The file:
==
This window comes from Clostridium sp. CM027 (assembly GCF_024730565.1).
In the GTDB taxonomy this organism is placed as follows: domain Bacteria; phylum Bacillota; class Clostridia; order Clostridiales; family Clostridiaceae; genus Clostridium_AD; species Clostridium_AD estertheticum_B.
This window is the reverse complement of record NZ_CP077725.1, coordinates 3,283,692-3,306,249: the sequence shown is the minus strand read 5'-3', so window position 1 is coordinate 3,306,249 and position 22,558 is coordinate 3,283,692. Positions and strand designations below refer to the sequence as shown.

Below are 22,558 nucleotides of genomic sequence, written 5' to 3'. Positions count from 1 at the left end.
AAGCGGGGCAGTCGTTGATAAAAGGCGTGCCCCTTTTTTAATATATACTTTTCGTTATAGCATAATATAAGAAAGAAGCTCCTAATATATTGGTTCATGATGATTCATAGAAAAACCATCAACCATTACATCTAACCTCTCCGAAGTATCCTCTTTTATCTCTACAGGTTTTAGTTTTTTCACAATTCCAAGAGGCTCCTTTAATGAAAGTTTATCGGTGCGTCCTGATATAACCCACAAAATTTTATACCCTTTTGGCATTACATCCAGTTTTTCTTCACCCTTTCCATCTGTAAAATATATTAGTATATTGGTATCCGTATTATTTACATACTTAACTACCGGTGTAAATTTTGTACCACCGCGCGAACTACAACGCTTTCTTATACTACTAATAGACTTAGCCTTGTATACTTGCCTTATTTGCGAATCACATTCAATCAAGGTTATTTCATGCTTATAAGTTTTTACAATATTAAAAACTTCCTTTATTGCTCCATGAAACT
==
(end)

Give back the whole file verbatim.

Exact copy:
This window comes from Clostridium sp. CM027 (assembly GCF_024730565.1).
In the GTDB taxonomy this organism is placed as follows: domain Bacteria; phylum Bacillota; class Clostridia; order Clostridiales; family Clostridiaceae; genus Clostridium_AD; species Clostridium_AD estertheticum_B.
This window is the reverse complement of record NZ_CP077725.1, coordinates 3,283,692-3,306,249: the sequence shown is the minus strand read 5'-3', so window position 1 is coordinate 3,306,249 and position 22,558 is coordinate 3,283,692. Positions and strand designations below refer to the sequence as shown.

Below are 22,558 nucleotides of genomic sequence, written 5' to 3'. Positions count from 1 at the left end.
AAGCGGGGCAGTCGTTGATAAAAGGCGTGCCCCTTTTTTAATATATACTTTTCGTTATAGCATAATATAAGAAAGAAGCTCCTAATATATTGGTTCATGATGATTCATAGAAAAACCATCAACCATTACATCTAACCTCTCCGAAGTATCCTCTTTTATCTCTACAGGTTTTAGTTTTTTCACAATTCCAAGAGGCTCCTTTAATGAAAGTTTATCGGTGCGTCCTGATATAACCCACAAAATTTTATACCCTTTTGGCATTACATCCAGTTTTTCTTCACCCTTTCCATCTGTAAAATATATTAGTATATTGGTATCCGTATTATTTACATACTTAACTACCGGTGTAAATTTTGTACCACCGCGCGAACTACAACGCTTTCTTATACTACTAATAGACTTAGCCTTGTATACTTGCCTTATTTGCGAATCACATTCAATCAAGGTTATTTCATGCTTATAAGTTTTTACAATATTAAAAACTTCCTTTATTGCTCCATGAAACT